"Although it occasionally gets carried away by its own reflexive spirit, Independencia is far more than the cute formal exercise its premise suggests," writes Andrew Schenker in the L Magazine. "As he spins his myth-like tale of three generations of Filipino villagers hiding out in the forest from the threat of occupying Yankees, director Raya Martin fits his colonialist story with a colonized aesthetic to match.... [H]e steeps the picture in the look of early Hollywood silents, an appropriate framework through which to process the experience of the colonized Filipinos who were likely exposed to these very movies."
"Tracking a mother and her son as they flee the American military occupiers for a life in the jungle, Martin dresses his soundstage with a rich leafy foreground in front of simple, beautifully painted backdrops that are as flat as a pancake," writes Leo Goldsmith at Not Coming to a Theater Near You. "In velvety black-and-white, lensed by French cinematographer and frequent Ozon collaborator Jeanne Lapoirie, the forest has the fake, yet rich feel of a mythological place, as mother and son enact their own form of independence, growing potatoes, learning to hunt, and so on. It recalls nothing so much as Josef Von Sternberg's achingly beautiful, wonderfully phony-looking jungle saga, Anatahan, which also concerns a parallel history played out in isolation. If you've been fortunate enough to see the Von Sternberg, you'll no this is no small praise, indeed."
"Raya Martin does not lack for ambition," writes Michael Joshua Rowin in Reverse Shot. "A rising young star of Filipino cinema with seven films chronicling the history of his country already under his belt, Martin initially received laudatory notices for 2005's A Short Film About the Indio Nacional (or the Prolonged Sorrow of the Filipinos), has completed the first two parts of a planned 'Box Office Trilogy' (Now Showing and Next Attraction), and now with this year's Independencia can claim to be the first filmmaker to represent the Philippines in Cannes' Un Certain Regard competition. He's all of 25 years old. Independencia is obviously the work of a promising filmmaker, yet even while it displays confidently sumptuous imagery in the service of a cleverly ironic critical indictment of cultural colonialism, it also betrays an incoherence and incompleteness that a more seasoned talent would most likely not commit to celluloid."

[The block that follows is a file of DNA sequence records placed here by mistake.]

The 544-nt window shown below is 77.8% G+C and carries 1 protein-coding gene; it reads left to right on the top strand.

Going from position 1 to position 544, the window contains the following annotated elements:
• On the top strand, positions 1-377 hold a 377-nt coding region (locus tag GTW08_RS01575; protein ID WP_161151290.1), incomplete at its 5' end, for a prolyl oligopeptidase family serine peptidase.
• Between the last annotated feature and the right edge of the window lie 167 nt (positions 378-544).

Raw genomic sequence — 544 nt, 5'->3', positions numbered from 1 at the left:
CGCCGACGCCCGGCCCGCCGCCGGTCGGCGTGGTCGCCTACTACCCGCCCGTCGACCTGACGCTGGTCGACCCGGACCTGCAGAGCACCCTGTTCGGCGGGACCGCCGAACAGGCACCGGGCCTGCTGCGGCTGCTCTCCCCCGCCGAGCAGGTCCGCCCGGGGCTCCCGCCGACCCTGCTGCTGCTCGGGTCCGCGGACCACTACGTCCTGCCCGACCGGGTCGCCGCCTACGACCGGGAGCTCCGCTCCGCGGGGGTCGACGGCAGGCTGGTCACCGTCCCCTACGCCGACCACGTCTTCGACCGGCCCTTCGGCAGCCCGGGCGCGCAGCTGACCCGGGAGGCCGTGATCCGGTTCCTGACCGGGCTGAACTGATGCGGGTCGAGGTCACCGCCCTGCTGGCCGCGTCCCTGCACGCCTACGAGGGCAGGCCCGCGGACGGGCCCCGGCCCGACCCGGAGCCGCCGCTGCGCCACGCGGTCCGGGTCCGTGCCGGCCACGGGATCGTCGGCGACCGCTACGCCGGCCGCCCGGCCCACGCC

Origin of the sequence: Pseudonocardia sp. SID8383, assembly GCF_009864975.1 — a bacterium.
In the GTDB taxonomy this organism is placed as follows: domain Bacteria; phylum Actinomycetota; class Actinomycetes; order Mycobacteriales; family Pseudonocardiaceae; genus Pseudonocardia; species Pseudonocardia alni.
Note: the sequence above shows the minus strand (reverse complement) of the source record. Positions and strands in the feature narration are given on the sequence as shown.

"The 77-minute feature is divided into two parts, separated by a mock newsreel (at once satirical and horrific) that portrays a murder committed by an American soldier as if it were a Keystone Kops short." Keith Uhlich in Time Out New York: "He saves his biggest flourish for the finale, when color intrudes on the elegant black-and-white aesthetic with an enlightening, blood-red vengeance."
"I'm not sure how much credit to give the politics of Independencia's content," concedes Darren Hughes, "but its form strikes me as being something quite original and potent (despite the many idle comparisons to Guy Maddin I keep reading)."
"Martin takes his film so seriously that it makes his sparer-than-spare allegory look like a product of creative constipation instead of thoughtful consideration," finds Simon Abrams, writing in Slant.
"Though its not a complete success, its shows some real complex thinking from Martin about his films and should help in turning Martin's idea around on him by finally bringing a larger Filipino presence to the US film scene," suggests James Hansen.
Update, 10/7: Acquarello: "Martin incisively explores the intersection between national history and cinema history to illustrate the idea of a mediated gaze that defines the other through distanced, imprecise, subjective codes that ingrain a sense of hierarchy."
TIFF 09: Index; full coverage; lineup.
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